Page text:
Change Climate by inspiring our Engineers to think of the Environment

It was used as a political carrot, but it is now a call for the younger generation to change our perspective. Did you know that some older engineers and their companies still don’t believe in climate change? When I left university as a young chemical engineer some 30 years ago I believed that we could change the world, but the more engineering companies I worked for, the more I felt they dulled my thinking and forced me to be just another cog in the machine. I now feel that my idealistic belief that we can change things doesn’t seem to resonate as much with the older generation of engineers as it does with the younger ones, so now we need to entrust the safety of the planet to young engineers.

At UNSW chemical engineers have been taught to consider the carbon footprint of engineering processes. “For the past 10 years energy and emission impacts have been incorporated into our core learnings’ says Professor Rose Amal, “Chemical engineers need to consider the impact of their work on our planet. Nowadays chemical engineering graduates don’t just accept previous practices but they innovate with the environment in mind”.

EcoMag welcomes young engineers into the team and “we try to push their way of thinking to be as far reaching as possible” says Dr Tam Tran, chief scientist at Ecomag. “The only way we are going to adequately address climate change is to have all engineers focused on solutions”. EcoMag has the opportunity to show what can be achieved through resource recovery, without impacting negatively the environment.

EcoMag makes the purest magnesium for the food and pharmaceutical markets, a highly sought-after material for the wellness industry. Magnesium has moved up from number 4 to number 3 on the supplement register. The general community and even medical doctors have been surprised at how a diet higher in magnesium is able to relieve inflammation. This has led to a big demand for organic magnesium and there are only a few suppliers that can provide such high purity products. It is important to note that our magnesium comes from a concentrated form of ocean water, free from all harmful impurities and heavy metals.

Uniquely, EcoMag recovers its magnesium from highly concentrated magnesium reject bitterns/brines dumped into the ocean by solar salt fields or stored in tailing ponds by potash producers. These are waste streams that are produced from seawater or subterranean brines that have been sun dried for an extended time. As a result, EcoMag magnesium products have a far lower carbon footprint than any other commercial product currently on the market. Removing the magnesium further reduces the impact of the original waste during discharge rendering it more acceptable for ocean outfall.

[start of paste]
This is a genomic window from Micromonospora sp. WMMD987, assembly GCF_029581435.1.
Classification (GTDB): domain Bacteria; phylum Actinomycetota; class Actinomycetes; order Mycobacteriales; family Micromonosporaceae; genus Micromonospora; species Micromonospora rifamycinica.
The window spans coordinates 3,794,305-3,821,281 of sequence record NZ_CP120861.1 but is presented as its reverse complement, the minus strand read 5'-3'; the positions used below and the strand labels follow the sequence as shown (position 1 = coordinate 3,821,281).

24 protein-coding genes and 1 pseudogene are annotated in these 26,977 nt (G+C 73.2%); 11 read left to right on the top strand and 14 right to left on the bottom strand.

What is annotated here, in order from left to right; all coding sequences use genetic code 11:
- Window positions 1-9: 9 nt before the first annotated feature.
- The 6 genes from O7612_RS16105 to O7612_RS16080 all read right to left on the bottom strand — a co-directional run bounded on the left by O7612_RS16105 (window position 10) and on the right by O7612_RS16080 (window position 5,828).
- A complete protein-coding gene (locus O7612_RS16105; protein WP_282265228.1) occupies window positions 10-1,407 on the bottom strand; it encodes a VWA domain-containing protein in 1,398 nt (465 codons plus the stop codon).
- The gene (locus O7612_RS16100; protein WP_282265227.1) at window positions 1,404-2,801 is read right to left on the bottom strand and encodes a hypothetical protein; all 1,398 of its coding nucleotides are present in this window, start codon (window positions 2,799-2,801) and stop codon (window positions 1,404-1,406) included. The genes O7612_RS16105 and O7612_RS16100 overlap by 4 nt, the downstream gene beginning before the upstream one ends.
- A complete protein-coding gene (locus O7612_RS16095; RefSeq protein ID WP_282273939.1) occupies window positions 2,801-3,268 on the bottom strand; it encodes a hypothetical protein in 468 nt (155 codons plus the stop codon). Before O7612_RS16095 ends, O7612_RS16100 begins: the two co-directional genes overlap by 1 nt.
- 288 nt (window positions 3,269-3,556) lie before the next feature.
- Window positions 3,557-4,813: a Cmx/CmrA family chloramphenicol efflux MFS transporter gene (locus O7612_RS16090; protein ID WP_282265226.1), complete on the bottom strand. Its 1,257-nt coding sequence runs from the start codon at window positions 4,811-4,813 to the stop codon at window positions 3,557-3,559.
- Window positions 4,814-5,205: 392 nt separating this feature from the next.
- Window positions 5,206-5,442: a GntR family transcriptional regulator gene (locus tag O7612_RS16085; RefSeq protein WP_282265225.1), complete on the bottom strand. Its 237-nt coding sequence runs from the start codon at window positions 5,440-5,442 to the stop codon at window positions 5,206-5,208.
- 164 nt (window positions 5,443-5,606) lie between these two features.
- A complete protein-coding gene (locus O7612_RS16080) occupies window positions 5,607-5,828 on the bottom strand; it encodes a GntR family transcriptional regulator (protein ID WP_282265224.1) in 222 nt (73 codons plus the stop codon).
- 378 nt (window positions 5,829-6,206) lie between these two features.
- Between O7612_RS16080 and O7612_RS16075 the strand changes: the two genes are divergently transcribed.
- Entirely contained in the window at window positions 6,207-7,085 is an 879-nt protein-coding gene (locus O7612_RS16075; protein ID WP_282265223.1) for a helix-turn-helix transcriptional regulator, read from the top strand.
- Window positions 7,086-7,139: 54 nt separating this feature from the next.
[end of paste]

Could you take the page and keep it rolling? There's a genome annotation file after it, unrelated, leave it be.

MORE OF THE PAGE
In addition, EcoMag has also started developing processes for CO2 sequestration using the magnesium waste streams, taking this waste gas from a nearby industry and using it to make the pharmaceutical magnesium. In this respect, two waste streams are combined to make highly profitable products in a process that has true green credentials. At EcoMag we have the opportunity to make our magnesium pharmaceutical grade products, earning real money whilst treating the environment with care and respect.

‘Our work with UNSW and CSIRO extends into making MgO structures that are highly porous (mesoporous). These are used to hold CO2 to react with H2 to make renewable methane/methanol that can be used as fuel and chemical feedstocks”. Tam remarks “Australia has an opportunity to make use of its resources for the good of the world”  

Every young engineer who works at EcoMag are all inspired with this strategy, producing novel and disruptive products with great creativity and care for the environment. We are further developing building boards that are fire resistant and products having highly porous structure that can be used as drug carrier for slow-release applications. We are actively seeking potential partners to work in these areas toward commercialization.

We are thankful to the Western Australian and the NSW state governments for their grant support to conduct our work.

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